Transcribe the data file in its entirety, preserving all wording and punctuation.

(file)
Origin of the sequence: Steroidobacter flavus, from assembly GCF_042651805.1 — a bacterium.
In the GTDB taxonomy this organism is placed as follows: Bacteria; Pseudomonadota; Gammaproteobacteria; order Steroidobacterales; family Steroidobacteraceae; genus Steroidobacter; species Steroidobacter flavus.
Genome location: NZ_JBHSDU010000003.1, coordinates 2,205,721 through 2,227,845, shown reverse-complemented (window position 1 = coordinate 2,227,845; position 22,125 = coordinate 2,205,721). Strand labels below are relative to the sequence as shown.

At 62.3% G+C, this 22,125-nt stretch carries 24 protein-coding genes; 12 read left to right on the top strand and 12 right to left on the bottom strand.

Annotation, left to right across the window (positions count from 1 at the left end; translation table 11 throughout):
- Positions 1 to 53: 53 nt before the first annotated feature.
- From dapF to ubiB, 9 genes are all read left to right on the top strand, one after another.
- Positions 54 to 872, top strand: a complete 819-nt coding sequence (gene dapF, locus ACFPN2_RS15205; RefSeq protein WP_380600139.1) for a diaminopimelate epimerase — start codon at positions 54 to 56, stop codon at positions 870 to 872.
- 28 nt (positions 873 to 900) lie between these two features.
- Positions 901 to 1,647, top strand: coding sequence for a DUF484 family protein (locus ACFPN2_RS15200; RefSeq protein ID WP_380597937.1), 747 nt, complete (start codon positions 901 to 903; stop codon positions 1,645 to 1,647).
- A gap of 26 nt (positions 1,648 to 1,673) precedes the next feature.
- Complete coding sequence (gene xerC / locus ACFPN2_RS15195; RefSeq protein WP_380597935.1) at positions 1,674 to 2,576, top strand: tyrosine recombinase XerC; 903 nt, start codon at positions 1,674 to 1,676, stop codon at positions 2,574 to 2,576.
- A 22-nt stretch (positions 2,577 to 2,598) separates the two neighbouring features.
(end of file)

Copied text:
Origin of the sequence: Steroidobacter flavus, from assembly GCF_042651805.1 — a bacterium.
In the GTDB taxonomy this organism is placed as follows: Bacteria; Pseudomonadota; Gammaproteobacteria; order Steroidobacterales; family Steroidobacteraceae; genus Steroidobacter; species Steroidobacter flavus.
Genome location: NZ_JBHSDU010000003.1, coordinates 2,205,721 through 2,227,845, shown reverse-complemented (window position 1 = coordinate 2,227,845; position 22,125 = coordinate 2,205,721). Strand labels below are relative to the sequence as shown.

At 62.3% G+C, this 22,125-nt stretch carries 24 protein-coding genes; 12 read left to right on the top strand and 12 right to left on the bottom strand.

Annotation, left to right across the window (positions count from 1 at the left end; translation table 11 throughout):
- Positions 1 to 53: 53 nt before the first annotated feature.
- From dapF to ubiB, 9 genes are all read left to right on the top strand, one after another.
- Positions 54 to 872, top strand: a complete 819-nt coding sequence (gene dapF, locus ACFPN2_RS15205; RefSeq protein WP_380600139.1) for a diaminopimelate epimerase — start codon at positions 54 to 56, stop codon at positions 870 to 872.
- 28 nt (positions 873 to 900) lie between these two features.
- Positions 901 to 1,647, top strand: coding sequence for a DUF484 family protein (locus ACFPN2_RS15200; RefSeq protein ID WP_380597937.1), 747 nt, complete (start codon positions 901 to 903; stop codon positions 1,645 to 1,647).
- A gap of 26 nt (positions 1,648 to 1,673) precedes the next feature.
- Complete coding sequence (gene xerC / locus ACFPN2_RS15195; RefSeq protein WP_380597935.1) at positions 1,674 to 2,576, top strand: tyrosine recombinase XerC; 903 nt, start codon at positions 1,674 to 1,676, stop codon at positions 2,574 to 2,576.
- A 22-nt stretch (positions 2,577 to 2,598) separates the two neighbouring features.